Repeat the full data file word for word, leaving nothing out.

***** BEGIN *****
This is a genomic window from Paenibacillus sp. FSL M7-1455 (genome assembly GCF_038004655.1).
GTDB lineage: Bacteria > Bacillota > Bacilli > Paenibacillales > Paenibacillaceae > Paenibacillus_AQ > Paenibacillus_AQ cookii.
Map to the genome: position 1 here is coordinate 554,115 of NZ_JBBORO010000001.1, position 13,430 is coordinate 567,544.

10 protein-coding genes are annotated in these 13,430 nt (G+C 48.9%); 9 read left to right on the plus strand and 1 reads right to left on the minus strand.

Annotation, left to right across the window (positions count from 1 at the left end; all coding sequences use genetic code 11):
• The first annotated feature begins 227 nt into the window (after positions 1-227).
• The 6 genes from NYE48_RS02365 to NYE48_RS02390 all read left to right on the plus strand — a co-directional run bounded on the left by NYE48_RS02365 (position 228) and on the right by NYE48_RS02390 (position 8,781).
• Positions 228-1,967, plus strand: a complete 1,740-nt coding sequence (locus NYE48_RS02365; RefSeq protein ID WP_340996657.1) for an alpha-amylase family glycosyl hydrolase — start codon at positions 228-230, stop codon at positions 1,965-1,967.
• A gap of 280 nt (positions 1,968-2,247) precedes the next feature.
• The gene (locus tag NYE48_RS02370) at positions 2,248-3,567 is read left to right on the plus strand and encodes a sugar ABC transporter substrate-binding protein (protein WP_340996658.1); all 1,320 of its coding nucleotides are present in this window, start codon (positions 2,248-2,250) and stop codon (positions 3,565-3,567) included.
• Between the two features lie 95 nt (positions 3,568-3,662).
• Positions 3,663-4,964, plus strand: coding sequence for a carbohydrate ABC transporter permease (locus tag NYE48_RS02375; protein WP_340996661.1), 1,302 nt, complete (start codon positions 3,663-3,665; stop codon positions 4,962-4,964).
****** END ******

This is a genomic window from Paenibacillus sp. FSL M7-1455 (genome assembly GCF_038004655.1).
GTDB lineage: Bacteria > Bacillota > Bacilli > Paenibacillales > Paenibacillaceae > Paenibacillus_AQ > Paenibacillus_AQ cookii.
Map to the genome: position 1 here is coordinate 554,115 of NZ_JBBORO010000001.1, position 13,430 is coordinate 567,544.

10 protein-coding genes are annotated in these 13,430 nt (G+C 48.9%); 9 read left to right on the plus strand and 1 reads right to left on the minus strand.

Annotation, left to right across the window (positions count from 1 at the left end; all coding sequences use genetic code 11):
• The first annotated feature begins 227 nt into the window (after positions 1-227).
• The 6 genes from NYE48_RS02365 to NYE48_RS02390 all read left to right on the plus strand — a co-directional run bounded on the left by NYE48_RS02365 (position 228) and on the right by NYE48_RS02390 (position 8,781).
• Positions 228-1,967, plus strand: a complete 1,740-nt coding sequence (locus NYE48_RS02365; RefSeq protein ID WP_340996657.1) for an alpha-amylase family glycosyl hydrolase — start codon at positions 228-230, stop codon at positions 1,965-1,967.
• A gap of 280 nt (positions 1,968-2,247) precedes the next feature.
• The gene (locus tag NYE48_RS02370) at positions 2,248-3,567 is read left to right on the plus strand and encodes a sugar ABC transporter substrate-binding protein (protein WP_340996658.1); all 1,320 of its coding nucleotides are present in this window, start codon (positions 2,248-2,250) and stop codon (positions 3,565-3,567) included.
• Between the two features lie 95 nt (positions 3,568-3,662).
• Positions 3,663-4,964, plus strand: coding sequence for a carbohydrate ABC transporter permease (locus tag NYE48_RS02375; protein WP_340996661.1), 1,302 nt, complete (start codon positions 3,663-3,665; stop codon positions 4,962-4,964).